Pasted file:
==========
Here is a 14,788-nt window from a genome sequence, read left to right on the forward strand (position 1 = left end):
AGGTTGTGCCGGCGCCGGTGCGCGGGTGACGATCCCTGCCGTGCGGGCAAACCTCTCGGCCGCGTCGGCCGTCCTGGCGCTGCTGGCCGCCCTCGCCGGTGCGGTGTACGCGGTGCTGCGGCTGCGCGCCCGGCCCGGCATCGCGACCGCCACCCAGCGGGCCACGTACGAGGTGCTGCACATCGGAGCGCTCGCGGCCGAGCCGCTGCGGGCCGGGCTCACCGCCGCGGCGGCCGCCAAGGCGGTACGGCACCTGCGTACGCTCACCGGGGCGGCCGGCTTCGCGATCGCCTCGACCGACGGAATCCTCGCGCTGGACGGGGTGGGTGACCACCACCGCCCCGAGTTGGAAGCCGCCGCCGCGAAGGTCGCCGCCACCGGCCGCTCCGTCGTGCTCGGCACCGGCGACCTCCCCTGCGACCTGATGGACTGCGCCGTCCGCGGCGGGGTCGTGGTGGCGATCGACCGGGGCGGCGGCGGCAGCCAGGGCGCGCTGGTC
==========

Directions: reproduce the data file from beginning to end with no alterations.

Here is a 14,788-nt window from a genome sequence, read left to right on the forward strand (position 1 = left end):
AGGTTGTGCCGGCGCCGGTGCGCGGGTGACGATCCCTGCCGTGCGGGCAAACCTCTCGGCCGCGTCGGCCGTCCTGGCGCTGCTGGCCGCCCTCGCCGGTGCGGTGTACGCGGTGCTGCGGCTGCGCGCCCGGCCCGGCATCGCGACCGCCACCCAGCGGGCCACGTACGAGGTGCTGCACATCGGAGCGCTCGCGGCCGAGCCGCTGCGGGCCGGGCTCACCGCCGCGGCGGCCGCCAAGGCGGTACGGCACCTGCGTACGCTCACCGGGGCGGCCGGCTTCGCGATCGCCTCGACCGACGGAATCCTCGCGCTGGACGGGGTGGGTGACCACCACCGCCCCGAGTTGGAAGCCGCCGCCGCGAAGGTCGCCGCCACCGGCCGCTCCGTCGTGCTCGGCACCGGCGACCTCCCCTGCGACCTGATGGACTGCGCCGTCCGCGGCGGGGTCGTGGTGGCGATCGACCGGGGCGGCGGCGGCAGCCAGGGCGCGCTGGTC